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SA still has significant work ahead to address greylisting — FATF

SA still has significant work ahead to address greylisting — FATF
Senegal is currently ranked eighth in the world for money laundering and terrorist financing risks. (Photo: Adobe Stock)

Finance Minister says several government departments and agencies have been ‘working hard’ but there is work ahead to counter money laundering cases, terror financing and corruption.

Although the government says South Africa has made “significant progress” towards addressing the 20 technical deficiencies identified by the Financial Action Task Force (FATF) when it was greylisted in February this year – the regulatory authority notes that there is still much to be done. 

Finance Minister Enoch Godongwana says several government departments and agencies – including the police, the Hawks, the NPA, SIU, SSA, the Reserve Bank, FSCA, and SARS – have been working hard. 

“The FATF noted at its plenary meeting last week that such work is showing positive results, with South Africa having addressed 15 of the 20 technical deficiencies in our legal framework, and making good progress on 17 of the 22 effectiveness action items, including two that are now deemed to be largely addressed,” he said. 

Read more in Daily Maverick: Budget in a box — your summary here

Significant work to be done

However, the minister tempered this by acknowledging that there is still a “significant amount of work” to be done, particularly with regard to the investigation and prosecution of complex money laundering cases and terror financing, the identification of informal mechanisms for remitting money around the world, and the recovery of the proceeds from crime and corruption.

Yet to be addressed

In a statement towards the end of last month, the FATF said South Africa still needs to:

  • Demonstrate a sustained increase in outbound mutual legal assistance requests that help facilitate money laundering/terrorist financing investigations and confiscations of different types of assets in line with its risk profile;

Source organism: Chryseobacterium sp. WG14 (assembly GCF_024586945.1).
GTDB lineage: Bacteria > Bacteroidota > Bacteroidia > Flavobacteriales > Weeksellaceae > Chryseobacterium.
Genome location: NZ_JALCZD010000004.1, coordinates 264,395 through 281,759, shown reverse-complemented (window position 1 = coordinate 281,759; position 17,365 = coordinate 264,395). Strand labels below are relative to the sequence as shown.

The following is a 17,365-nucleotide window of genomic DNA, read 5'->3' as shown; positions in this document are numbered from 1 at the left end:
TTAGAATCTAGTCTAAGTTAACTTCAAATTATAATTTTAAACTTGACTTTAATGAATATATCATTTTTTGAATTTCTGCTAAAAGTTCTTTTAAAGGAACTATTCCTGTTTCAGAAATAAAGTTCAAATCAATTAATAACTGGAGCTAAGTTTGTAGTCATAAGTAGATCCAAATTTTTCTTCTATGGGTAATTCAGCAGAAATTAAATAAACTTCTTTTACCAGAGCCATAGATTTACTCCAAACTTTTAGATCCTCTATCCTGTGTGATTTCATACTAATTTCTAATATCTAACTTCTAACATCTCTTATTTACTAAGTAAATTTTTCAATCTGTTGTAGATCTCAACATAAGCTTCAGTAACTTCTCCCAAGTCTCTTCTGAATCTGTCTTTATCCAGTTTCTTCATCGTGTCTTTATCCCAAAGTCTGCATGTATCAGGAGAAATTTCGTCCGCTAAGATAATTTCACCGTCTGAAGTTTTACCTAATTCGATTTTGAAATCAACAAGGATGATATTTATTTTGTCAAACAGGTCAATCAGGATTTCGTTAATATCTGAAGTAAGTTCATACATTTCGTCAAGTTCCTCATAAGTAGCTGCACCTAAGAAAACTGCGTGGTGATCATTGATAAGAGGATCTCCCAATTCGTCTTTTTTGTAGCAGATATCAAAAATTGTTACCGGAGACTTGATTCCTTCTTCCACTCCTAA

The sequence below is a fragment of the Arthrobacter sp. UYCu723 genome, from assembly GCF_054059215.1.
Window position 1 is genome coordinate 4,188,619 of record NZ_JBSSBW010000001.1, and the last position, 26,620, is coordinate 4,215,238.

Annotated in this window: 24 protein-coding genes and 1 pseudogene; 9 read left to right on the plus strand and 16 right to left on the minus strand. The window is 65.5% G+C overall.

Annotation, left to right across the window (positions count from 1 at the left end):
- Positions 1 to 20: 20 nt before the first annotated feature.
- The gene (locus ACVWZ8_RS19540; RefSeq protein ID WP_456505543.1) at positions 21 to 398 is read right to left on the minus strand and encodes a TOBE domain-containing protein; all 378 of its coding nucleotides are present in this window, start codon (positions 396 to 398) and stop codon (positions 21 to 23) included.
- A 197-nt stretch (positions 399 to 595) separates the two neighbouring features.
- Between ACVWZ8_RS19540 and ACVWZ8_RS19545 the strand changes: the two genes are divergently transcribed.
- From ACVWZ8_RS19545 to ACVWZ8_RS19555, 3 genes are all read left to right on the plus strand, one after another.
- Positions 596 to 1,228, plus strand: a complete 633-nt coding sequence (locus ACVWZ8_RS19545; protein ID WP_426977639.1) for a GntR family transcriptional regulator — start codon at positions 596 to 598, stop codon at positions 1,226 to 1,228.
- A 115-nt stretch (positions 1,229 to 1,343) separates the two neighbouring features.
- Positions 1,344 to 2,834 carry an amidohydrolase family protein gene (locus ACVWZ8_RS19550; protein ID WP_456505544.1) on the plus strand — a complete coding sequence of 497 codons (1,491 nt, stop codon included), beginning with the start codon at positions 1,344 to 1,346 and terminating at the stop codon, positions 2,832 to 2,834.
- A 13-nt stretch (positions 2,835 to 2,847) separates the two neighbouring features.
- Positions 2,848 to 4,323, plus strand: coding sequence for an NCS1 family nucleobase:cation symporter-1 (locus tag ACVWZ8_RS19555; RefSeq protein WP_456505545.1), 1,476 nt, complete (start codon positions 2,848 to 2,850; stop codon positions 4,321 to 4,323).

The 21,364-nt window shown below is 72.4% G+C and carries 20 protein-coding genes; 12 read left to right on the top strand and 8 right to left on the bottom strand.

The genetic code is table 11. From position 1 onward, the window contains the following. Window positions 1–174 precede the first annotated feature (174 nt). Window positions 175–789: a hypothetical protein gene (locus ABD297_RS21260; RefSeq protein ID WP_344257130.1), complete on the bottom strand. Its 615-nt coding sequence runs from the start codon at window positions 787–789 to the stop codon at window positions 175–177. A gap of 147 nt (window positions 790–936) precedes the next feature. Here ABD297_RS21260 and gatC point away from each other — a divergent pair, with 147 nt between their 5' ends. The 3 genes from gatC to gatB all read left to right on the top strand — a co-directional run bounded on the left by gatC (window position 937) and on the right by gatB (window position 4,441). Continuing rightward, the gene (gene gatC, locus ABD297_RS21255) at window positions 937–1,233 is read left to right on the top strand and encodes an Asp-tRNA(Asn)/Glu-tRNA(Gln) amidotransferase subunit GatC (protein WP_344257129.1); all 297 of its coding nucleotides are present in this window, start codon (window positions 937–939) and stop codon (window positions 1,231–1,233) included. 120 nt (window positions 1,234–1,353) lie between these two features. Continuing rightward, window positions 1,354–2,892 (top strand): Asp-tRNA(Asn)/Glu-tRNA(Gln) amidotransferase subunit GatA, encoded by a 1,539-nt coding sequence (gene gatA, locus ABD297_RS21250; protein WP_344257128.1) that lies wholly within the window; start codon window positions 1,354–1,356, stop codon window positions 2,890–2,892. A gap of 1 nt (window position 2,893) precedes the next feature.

• Improve risk-based supervision of organisations such as casinos; dealers in previous metals and precious stones; lawyers, notaries, other independent legal professionals and accountants; and trust and company service providers;
  • Demonstrate that all anti-money laundering and counter-terrorism finance supervisors apply effective, proportionate, and effective sanctions for non-compliance;
  • Ensure that competent authorities have timely access to accurate and up-to-date beneficial ownership information on legal persons and arrangements;
  • Apply sanctions for breaches of violation by legal persons to beneficial ownership obligations;
  • Demonstrate a sustained increase in law enforcement agencies’ requests for financial intelligence from the Financial Intelligence Centre for its money laundering/terrorist financing investigations;
  • Demonstrate a sustained increase in investigations and prosecutions of serious and complex money laundering, and the full range of terrorist financing activities
  • Enhance the identification, seizure and confiscation of proceeds and instrumentalities of a wider range of predicate crimes;
  • Update its terrorist financing risk assessment to inform the implementation of a comprehensive national counter financing of terrorism strategy; and
  • Ensure the effective implementation of targeted financial sanctions and demonstrating an effective mechanism to identify individuals and entities that meet the criteria for domestic designation.

Government expects to address all the deficiencies identified by FATF by early 2025. Godongwana says steps are in place to make better and more targeted use of the Criminal Assets Recovery Account to address crime. DM 


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